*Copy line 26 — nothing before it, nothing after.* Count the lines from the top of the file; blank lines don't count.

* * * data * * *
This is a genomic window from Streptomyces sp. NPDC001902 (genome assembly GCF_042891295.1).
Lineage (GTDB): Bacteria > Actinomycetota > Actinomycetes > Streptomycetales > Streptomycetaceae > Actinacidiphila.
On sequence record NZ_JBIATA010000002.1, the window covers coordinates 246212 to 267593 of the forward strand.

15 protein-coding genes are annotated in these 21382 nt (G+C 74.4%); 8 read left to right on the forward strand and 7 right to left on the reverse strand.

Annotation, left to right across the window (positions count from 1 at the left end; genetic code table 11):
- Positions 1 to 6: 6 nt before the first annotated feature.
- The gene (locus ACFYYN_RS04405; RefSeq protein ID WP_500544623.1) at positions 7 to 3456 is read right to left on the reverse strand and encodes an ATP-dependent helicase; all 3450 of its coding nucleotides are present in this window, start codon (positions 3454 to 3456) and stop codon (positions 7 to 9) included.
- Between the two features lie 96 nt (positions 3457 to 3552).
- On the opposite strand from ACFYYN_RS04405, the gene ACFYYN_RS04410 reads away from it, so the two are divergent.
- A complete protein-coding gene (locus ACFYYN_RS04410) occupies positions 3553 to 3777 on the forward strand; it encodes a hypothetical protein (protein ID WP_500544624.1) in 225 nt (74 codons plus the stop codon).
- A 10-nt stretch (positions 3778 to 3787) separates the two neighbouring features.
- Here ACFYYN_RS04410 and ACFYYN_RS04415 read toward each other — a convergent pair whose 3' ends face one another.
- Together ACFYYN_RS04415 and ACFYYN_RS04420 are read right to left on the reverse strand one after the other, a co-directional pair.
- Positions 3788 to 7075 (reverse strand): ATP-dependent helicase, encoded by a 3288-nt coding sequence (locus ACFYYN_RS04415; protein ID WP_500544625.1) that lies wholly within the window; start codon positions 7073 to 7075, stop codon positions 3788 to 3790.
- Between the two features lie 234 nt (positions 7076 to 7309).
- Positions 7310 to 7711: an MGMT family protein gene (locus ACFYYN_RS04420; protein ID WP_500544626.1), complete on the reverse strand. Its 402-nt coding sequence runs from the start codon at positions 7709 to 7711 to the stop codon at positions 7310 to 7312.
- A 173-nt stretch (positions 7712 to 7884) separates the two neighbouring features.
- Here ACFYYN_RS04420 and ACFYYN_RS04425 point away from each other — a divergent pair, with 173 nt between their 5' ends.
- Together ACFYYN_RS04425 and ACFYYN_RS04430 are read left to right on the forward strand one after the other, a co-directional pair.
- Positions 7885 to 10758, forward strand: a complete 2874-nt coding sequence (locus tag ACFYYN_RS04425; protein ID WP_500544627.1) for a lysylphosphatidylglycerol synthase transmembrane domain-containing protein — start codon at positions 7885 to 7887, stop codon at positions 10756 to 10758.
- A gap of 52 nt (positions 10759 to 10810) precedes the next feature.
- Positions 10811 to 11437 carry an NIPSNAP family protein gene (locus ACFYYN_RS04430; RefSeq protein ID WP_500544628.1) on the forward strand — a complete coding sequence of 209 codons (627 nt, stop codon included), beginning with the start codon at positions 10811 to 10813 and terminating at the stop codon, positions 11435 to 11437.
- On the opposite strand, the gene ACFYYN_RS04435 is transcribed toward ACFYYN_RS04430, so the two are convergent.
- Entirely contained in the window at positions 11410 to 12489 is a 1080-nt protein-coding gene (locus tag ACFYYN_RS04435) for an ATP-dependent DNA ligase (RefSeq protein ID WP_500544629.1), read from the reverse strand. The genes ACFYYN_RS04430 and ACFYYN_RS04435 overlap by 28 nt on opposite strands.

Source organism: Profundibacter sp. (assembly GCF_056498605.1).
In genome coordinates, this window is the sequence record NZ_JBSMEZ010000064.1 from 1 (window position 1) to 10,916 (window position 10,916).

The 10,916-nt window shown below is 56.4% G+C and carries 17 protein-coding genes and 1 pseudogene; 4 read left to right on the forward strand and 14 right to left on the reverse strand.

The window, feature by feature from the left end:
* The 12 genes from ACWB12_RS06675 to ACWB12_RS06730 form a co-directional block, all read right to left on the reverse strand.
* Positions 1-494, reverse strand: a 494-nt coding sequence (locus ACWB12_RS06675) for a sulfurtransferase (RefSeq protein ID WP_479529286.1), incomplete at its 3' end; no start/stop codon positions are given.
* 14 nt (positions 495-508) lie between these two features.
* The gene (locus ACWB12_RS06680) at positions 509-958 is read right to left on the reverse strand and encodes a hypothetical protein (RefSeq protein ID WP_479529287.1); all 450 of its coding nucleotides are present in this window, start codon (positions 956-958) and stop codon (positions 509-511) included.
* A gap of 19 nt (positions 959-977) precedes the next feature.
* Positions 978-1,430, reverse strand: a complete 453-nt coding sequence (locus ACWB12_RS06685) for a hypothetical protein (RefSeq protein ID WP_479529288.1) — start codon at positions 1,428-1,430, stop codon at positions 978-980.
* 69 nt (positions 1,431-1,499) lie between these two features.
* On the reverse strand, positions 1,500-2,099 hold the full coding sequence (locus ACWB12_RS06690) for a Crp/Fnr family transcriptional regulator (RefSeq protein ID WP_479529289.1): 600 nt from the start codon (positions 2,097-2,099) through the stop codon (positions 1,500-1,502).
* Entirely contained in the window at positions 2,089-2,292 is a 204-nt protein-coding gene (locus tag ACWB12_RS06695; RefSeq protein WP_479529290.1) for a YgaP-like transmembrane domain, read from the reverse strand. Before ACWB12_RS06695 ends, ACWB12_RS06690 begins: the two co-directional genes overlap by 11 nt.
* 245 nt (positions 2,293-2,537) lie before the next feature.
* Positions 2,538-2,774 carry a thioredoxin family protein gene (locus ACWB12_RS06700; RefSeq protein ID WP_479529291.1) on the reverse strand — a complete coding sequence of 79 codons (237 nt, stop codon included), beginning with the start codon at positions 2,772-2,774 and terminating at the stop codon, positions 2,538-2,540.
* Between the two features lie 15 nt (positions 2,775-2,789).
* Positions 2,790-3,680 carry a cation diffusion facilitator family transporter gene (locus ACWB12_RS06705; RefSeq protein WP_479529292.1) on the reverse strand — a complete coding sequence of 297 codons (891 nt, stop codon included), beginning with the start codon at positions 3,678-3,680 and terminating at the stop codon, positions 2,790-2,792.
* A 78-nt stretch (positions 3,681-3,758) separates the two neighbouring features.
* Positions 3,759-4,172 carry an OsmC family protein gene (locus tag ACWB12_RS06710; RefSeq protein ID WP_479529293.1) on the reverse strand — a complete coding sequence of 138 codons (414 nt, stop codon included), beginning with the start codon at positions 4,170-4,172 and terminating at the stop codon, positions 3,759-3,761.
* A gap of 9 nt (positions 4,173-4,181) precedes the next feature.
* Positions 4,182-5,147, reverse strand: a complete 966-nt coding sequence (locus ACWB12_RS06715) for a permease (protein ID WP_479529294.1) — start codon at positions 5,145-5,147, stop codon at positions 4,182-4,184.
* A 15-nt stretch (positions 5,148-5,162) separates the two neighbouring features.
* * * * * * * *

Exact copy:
In genome coordinates, this window is the sequence record NZ_JBSMEZ010000064.1 from 1 (window position 1) to 10,916 (window position 10,916).